How is maize yield related to farm management decisions and household characteristics in Tanzania? Ongoing EPAR research (Report 326) seeks to answer this question, investigating how a farmer who experiences an increase in maize yield from one year to the next is expected to respond in terms of on-farm and off-farm livelihood practices. Will such a farmer specialize increasingly in maize cultivation in order to sell or consume more maize, or hold total production volume constant and shift time or labor resources into other activities? Using an interactive visualization to explore relationships in our data can help us begin to understand the complex dynamics of agricultural production decisions at the farm level.
Initially developed to allow EPAR researchers to explore the data and to inform cleaning and trimming decisions, this interactive visualization allows exploration of relationships among variables that represent production and household characteristics, shows how these relationships vary among groups of farmers, and illustrates the sensitivity of the relationships and variable distributions to the treatment of outlier values.
This application is based in the Shiny interactivity package for R, an open-source software environment for statistical computing and graphics. The application development scripts and prepared data are available for download here, and can be used to customize the app to other datasets.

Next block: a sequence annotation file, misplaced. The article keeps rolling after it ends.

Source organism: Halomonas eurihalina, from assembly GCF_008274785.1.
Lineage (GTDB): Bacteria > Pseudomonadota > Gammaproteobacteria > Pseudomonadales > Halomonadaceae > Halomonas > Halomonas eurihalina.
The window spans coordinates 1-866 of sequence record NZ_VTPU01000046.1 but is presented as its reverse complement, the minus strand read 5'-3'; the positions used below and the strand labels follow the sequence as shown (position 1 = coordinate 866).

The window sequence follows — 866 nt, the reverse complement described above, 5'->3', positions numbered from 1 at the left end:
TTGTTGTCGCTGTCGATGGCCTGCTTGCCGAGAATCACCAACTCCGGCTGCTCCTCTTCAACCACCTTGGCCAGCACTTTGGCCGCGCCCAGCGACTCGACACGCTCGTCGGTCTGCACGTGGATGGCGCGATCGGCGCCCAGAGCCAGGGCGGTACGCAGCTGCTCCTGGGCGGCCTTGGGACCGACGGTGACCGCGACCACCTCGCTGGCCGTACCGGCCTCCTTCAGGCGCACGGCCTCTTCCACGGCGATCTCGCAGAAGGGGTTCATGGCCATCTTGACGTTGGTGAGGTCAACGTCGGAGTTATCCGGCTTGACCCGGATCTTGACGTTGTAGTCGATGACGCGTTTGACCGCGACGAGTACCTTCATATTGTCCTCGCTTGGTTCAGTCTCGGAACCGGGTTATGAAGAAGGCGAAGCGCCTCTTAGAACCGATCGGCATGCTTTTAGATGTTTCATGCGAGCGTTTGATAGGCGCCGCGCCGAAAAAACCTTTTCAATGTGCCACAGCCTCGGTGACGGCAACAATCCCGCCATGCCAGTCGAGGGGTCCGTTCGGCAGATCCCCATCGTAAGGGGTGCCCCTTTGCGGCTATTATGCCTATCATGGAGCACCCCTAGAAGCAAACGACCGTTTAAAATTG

The World Bank’s Living Standards Measurement Study – Integrated Surveys on Agriculture (LSMS-ISA) is a publicly available household panel survey dataset for seven countries in Sub-Saharan Africa. The survey includes linked plot, household, and community level modules that provide information on crops, livestock, farming practices, and socio-demographics.
Our app displays cleaned data from three panels of the Tanzania National Panel Survey, a LSMS-ISA dataset collected in partnership with the Tanzania National Bureau of Statistics.
With simple modifications and basic data preparation, the app can visualize any dataset.
By Katie Panhorst Harris and Margaret Beetstra
Summarizing research by Margaret Beetstra, Katie Panhorst Harris, Pierre Biscaye, C. Leigh Anderson, and Travis Reynolds
View a poster that EPAR exhibited along with this application at the Global Open Data for Agriculture and Nutrition Summit.